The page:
I once read a book called “The Book of Questions”. At first it seemed like a stupid idea. Then I realized that upon reading it, it was extremely thought-provoking and allowed me to look within to find honest answers about myself. Sometimes the answers lead to action that can be life changing.

So I got to thinking; Why not use this same technique for drumming. While we’re not interested in writing a book, even just a handful of questions are bound to get the juices flowing. Try it and see.

1. How many hours do you practice every day? Is it enough?

2. Do you have a routine or simply play randomly without any specific direction?

3. Do you ever ask others to give you an honest assessment of your playing?

4. Do you execute your grooves and drum fills perfectly without mistakes?

5. Do you sit with your back straight when you play? Are you balanced?

6. Have you ever taken a lesson with a famous drummer?

7. Do you get jealous when other drummers are better than you?

8. Do your bandmates like “you” as much as they do your drumming?

9. Do you ever tape yourself to see how you sound?

10. Does your band know that you are the best drummer for them?


11. Do your drums sound the best they can?

12. Do you fake styles or are you confident you’re playing the right thing?

13. Do you ever set up your drums differently?

14. Are you more of a time keeper or a musical contributor?

15. Are you having “fun” playing the drums?

16. Are you just a mediocre drummer or a good drummer?

17. Do you ever practice in front of a mirror?

18. Does your band know that you play for the song first and foremost?

19. Do you practice your feet as much as your hands?

20. Have you accomplished what you set out to do on the drums?


For those of you that have caught yourself saying, “I don’t know what to practice”.. HERE IS A LIST:

1. Listening (concentrated “listening” to music, not just “hearing” it)
2. Method Books (Chapin, Latham, Chaffee, etc.)
3. Drum Rudiments (do you know all 40?)
4. Groove playing (and making it feel as good as possible)
5. Styles (rock, blues, funk, country, jazz, latin, swing, reggae, etc.)
6. Stick control (George Lawrence Stone books etc.)
7. Reading (books, charts)
8. Dynamics
9. Tuning Drums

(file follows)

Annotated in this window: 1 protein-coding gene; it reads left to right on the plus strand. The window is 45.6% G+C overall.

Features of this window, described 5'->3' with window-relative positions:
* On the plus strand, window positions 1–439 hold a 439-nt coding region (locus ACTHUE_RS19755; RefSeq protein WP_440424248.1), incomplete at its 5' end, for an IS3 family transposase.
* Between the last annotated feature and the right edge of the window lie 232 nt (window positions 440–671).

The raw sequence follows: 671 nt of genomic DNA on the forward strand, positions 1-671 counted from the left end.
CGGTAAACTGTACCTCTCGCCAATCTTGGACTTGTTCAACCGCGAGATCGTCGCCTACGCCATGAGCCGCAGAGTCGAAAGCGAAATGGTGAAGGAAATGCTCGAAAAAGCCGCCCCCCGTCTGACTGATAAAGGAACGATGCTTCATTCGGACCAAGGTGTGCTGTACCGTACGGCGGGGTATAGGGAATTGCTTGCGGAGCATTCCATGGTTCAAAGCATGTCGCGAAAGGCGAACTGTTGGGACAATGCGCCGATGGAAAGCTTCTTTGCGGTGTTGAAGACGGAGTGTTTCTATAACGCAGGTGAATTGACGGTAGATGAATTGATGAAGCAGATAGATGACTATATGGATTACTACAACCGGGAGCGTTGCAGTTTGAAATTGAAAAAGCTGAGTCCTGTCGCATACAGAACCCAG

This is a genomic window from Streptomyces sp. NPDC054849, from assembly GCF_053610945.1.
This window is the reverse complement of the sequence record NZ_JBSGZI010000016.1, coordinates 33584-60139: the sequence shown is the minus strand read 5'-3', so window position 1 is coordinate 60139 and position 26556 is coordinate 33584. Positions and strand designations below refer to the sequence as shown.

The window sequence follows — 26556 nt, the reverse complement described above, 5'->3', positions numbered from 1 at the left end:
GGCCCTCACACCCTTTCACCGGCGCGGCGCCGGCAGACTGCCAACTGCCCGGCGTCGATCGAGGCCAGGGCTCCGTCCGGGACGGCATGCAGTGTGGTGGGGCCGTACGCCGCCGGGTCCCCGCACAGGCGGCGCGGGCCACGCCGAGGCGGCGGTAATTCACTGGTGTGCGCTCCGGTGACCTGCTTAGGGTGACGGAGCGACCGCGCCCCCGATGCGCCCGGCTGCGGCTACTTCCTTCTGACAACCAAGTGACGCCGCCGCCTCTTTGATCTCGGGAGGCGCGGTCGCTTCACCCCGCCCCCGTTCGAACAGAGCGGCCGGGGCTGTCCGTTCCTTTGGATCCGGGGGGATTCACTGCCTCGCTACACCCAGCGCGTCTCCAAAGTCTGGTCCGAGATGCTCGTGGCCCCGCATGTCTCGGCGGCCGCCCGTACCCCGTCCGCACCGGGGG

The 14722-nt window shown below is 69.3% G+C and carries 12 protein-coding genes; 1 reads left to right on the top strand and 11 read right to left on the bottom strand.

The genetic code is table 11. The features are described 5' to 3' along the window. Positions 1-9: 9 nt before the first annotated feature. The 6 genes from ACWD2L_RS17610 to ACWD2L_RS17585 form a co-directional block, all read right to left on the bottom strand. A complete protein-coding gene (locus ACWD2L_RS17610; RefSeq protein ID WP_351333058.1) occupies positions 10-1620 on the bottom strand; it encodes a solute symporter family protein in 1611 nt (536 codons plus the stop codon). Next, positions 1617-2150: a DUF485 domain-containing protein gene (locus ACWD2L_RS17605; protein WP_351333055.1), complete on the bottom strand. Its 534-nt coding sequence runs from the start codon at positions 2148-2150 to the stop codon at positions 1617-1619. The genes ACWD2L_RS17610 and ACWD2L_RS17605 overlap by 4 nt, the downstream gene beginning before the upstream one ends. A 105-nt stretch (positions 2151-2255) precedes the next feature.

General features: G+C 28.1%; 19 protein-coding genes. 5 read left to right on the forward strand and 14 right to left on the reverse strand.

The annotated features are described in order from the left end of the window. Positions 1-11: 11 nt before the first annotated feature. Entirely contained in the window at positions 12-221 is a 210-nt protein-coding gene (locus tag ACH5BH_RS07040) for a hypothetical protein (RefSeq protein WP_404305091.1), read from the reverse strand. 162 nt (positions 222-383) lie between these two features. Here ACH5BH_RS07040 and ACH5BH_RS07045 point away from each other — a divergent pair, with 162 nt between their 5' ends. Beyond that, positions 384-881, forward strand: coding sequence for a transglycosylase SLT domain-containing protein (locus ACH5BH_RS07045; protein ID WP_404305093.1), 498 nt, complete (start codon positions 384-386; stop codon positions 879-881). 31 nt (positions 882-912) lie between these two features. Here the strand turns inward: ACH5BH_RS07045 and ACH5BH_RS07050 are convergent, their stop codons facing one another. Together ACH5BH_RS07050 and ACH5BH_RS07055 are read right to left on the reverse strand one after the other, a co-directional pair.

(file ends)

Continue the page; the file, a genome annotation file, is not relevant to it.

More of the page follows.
10. Playing with a click or drum machine (also playing behind/ahead )
11. Song form (AABA,ABA, etc)
12. Soloing
13. Playing over the bar line
14. Odd Time
15. Finger Control (this should come “after” basic hand technique)
16. Moeller Technique
17. Transcribing Drum Beats
18. Two handed riding on cymbals
19. Linear patterns (within the groove and soloing)
20. Left hand lead
21. Double Bass Drum
22. Fast tempos
23. Electronics (familiarize yourself w/the latest midi equipment)
24. Instructional videos
25. Studio techniques (mic placement, effects, etc.)
26. Odd groupings (3’s, 5’s’ 7’s and 9’s etc.)
27. Polyrhythms
28. Beat displacement and/or Metric Modulation
29. Shuffles (funk, rock, 2 hand shuffles etc.)
30. Showmanship (stick twirling, standing on your head)
31. Practicing your drums in front of a mirror
32. Recording yourself and listening back (This is a big one!)
33. Creating your “own” patterns and ideas
34. Augmentation and Diminution
35. Tehais (A figure repeated three times evenly in a phrase)
36. Filling around accent patterns
37. Practicing extremely slow tempos
38. Continual linear triplets around the set
39. Continual linear 16th’s around the set
40. Motion exercises (ala Steve Smith video)
41. Left hand and foot isolation
42. Drum physiology and ergonomics (Extremely important!)
43. Read drum publications, internet newsgroups for inspiration
44. Brushes for snare drum
45. Cymbal technique (which one to hit, when, how hard, etc.)

The list goes on and on. You should never justifiably be able to say,
“I don’t know what to practice”